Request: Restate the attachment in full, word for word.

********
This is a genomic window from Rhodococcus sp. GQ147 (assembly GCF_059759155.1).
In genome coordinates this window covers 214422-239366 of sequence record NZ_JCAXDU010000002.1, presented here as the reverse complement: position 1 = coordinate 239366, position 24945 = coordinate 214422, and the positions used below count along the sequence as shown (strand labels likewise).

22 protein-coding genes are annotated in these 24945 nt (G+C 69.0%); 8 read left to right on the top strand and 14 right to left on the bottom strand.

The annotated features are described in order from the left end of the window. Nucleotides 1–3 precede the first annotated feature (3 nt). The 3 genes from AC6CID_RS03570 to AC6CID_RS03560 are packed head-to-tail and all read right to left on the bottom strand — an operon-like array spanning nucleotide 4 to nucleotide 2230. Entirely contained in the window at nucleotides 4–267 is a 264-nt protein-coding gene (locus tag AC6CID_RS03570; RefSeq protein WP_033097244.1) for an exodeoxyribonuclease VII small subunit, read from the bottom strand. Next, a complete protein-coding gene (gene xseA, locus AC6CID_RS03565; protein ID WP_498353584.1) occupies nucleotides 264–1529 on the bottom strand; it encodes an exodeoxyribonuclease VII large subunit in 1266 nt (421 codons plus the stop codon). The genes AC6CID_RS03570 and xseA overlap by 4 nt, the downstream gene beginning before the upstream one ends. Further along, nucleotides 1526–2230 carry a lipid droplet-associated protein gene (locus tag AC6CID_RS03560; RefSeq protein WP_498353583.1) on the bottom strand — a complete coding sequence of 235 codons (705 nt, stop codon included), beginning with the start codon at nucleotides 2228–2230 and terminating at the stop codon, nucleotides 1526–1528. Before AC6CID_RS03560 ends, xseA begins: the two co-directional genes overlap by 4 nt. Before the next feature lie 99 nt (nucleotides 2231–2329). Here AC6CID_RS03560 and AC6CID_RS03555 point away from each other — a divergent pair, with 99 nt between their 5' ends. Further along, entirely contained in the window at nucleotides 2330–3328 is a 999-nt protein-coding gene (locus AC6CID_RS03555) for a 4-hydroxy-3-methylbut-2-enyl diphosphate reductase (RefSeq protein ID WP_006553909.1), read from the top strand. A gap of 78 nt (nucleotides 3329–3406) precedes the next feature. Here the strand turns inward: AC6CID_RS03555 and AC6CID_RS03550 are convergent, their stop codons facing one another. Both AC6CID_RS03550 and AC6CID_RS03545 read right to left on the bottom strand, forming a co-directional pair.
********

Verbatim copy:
This is a genomic window from Rhodococcus sp. GQ147 (assembly GCF_059759155.1).
In genome coordinates this window covers 214422-239366 of sequence record NZ_JCAXDU010000002.1, presented here as the reverse complement: position 1 = coordinate 239366, position 24945 = coordinate 214422, and the positions used below count along the sequence as shown (strand labels likewise).

22 protein-coding genes are annotated in these 24945 nt (G+C 69.0%); 8 read left to right on the top strand and 14 right to left on the bottom strand.

The annotated features are described in order from the left end of the window. Nucleotides 1–3 precede the first annotated feature (3 nt). The 3 genes from AC6CID_RS03570 to AC6CID_RS03560 are packed head-to-tail and all read right to left on the bottom strand — an operon-like array spanning nucleotide 4 to nucleotide 2230. Entirely contained in the window at nucleotides 4–267 is a 264-nt protein-coding gene (locus tag AC6CID_RS03570; RefSeq protein WP_033097244.1) for an exodeoxyribonuclease VII small subunit, read from the bottom strand. Next, a complete protein-coding gene (gene xseA, locus AC6CID_RS03565; protein ID WP_498353584.1) occupies nucleotides 264–1529 on the bottom strand; it encodes an exodeoxyribonuclease VII large subunit in 1266 nt (421 codons plus the stop codon). The genes AC6CID_RS03570 and xseA overlap by 4 nt, the downstream gene beginning before the upstream one ends. Further along, nucleotides 1526–2230 carry a lipid droplet-associated protein gene (locus tag AC6CID_RS03560; RefSeq protein WP_498353583.1) on the bottom strand — a complete coding sequence of 235 codons (705 nt, stop codon included), beginning with the start codon at nucleotides 2228–2230 and terminating at the stop codon, nucleotides 1526–1528. Before AC6CID_RS03560 ends, xseA begins: the two co-directional genes overlap by 4 nt. Before the next feature lie 99 nt (nucleotides 2231–2329). Here AC6CID_RS03560 and AC6CID_RS03555 point away from each other — a divergent pair, with 99 nt between their 5' ends. Further along, entirely contained in the window at nucleotides 2330–3328 is a 999-nt protein-coding gene (locus AC6CID_RS03555) for a 4-hydroxy-3-methylbut-2-enyl diphosphate reductase (RefSeq protein ID WP_006553909.1), read from the top strand. A gap of 78 nt (nucleotides 3329–3406) precedes the next feature. Here the strand turns inward: AC6CID_RS03555 and AC6CID_RS03550 are convergent, their stop codons facing one another. Both AC6CID_RS03550 and AC6CID_RS03545 read right to left on the bottom strand, forming a co-directional pair.